Embedded in the lernen:digital competence network, DigiProMIN promotes digitization in STEM education. To this end, the collaborative project is not only developing freely accessible training opportunities and materials for teachers, but also building a sustainable educational network that will optimize science-to-practice transfer in the long term.

How does science communication work in the virtual teacher's lounge “Twitter-Lehrerzimmer”, who tweets what, and how? And what research findings actually reach the classroom? The project "Knowledge Transfer in the #twlz" delves into the dynamics of the German speaking Twitter teacher's community and provides insights for successful science practice transfer on social media.

The learning:digital Competence Network is shaping the digital transformation of schools and teacher training on the basis of its extensive expertise in around 180 research and development projects. A designated transfer centre ensures a constant exchange between the individual projects and between science and practice. Our task: detecting research gaps and focal points.

How can high-achieving students be characterized? And how are they best supported to reach their full potential? Our colleague Lisa Ziernwald looked into these questions in the course of her doctoral thesis, which she successfully completed today. We are very delighted, congratulate her and take this opportunity to look at the results of her research.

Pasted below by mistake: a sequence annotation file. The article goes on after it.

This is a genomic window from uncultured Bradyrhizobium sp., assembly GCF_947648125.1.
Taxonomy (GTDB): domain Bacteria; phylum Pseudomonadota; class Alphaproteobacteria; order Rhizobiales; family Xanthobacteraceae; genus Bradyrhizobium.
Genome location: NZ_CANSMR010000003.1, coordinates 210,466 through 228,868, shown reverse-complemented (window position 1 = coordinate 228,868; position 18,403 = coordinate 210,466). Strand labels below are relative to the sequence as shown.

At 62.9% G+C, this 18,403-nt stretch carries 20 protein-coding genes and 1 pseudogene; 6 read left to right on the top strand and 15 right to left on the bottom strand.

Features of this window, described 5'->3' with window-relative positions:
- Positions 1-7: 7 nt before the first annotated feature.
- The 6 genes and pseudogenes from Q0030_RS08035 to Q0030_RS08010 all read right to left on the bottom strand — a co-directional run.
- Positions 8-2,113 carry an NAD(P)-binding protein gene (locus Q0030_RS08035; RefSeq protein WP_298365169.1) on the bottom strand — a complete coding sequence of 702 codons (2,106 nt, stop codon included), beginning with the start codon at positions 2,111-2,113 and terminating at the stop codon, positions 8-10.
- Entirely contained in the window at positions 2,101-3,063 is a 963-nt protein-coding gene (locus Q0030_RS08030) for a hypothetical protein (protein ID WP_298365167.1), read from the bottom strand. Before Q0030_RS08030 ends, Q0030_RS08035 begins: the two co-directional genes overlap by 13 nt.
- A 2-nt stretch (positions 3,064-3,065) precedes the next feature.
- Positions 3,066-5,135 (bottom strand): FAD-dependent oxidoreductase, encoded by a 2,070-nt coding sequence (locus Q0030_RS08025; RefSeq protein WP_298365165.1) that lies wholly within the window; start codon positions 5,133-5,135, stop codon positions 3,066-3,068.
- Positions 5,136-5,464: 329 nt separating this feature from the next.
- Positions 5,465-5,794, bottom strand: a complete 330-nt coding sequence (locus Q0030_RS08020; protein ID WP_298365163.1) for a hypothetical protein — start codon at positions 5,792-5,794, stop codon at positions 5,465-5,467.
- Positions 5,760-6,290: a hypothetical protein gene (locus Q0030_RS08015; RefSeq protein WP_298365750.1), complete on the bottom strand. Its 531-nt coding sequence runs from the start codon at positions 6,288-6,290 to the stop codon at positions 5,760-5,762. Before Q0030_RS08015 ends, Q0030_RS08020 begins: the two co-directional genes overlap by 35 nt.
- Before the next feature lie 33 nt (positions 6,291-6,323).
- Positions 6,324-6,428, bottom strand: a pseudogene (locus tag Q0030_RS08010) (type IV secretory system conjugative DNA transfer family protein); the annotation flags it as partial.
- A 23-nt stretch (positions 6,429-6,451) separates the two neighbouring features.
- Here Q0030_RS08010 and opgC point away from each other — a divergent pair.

Most high-achieving students are not in special classes or attend additional programs. They study in mixed-ability classrooms together with other students. But even here, teachers can support their potential – by implementing differentiated instruction.

Whether in view of global politics or locally in schools, our eyes are cast back on an eventful year. And yet again, schools and teachers were particularly challenged. Now, time to relax and look back on our own successes with a little distance. Heading to the winter break, we wish you happy holidays and a happy new year, in which we hope to continue understanding and shaping education together.

What is the secret to success for good initial teacher training? How do the teachers-to-be stay on track during their studies, and how do their self-efficacy and enthusiasm change during the first years in the classroom? Anna Hartl spent three years researching this in the course of her doctoral thesis, which she has now successfully completed. We sincerely congratulate our colleague and summarize.

High-achieving students are a many-faceted group with different potentials and competences. Understanding these differences and identifying subgroups can help teachers provide targeted support in the classroom. Our newly published study compares statistical approaches for grouping high-achieving students, considering not only achievement indicators, but also characteristics such as motivation and interest.

The school pilot project InnoLab-N tests out innovative learning settings: Participation and acquisition of competences shall enable the students to create a sustainable future. Using a specifically developed concept, we accompany the school pilot project by evaluating the effectiveness of the interventions. Thus we can see, how to shape the schools of tomorrow.

Special classes as talent factories or costly supplementary offers? – This is not the reality for most high-achieving students. The majority of them are in mixed-ability-classes. Using differentiated instruction, teachers can support high-achieving students anyways. However, so far, they do not make use of them frequently. That is what our recently published study shows.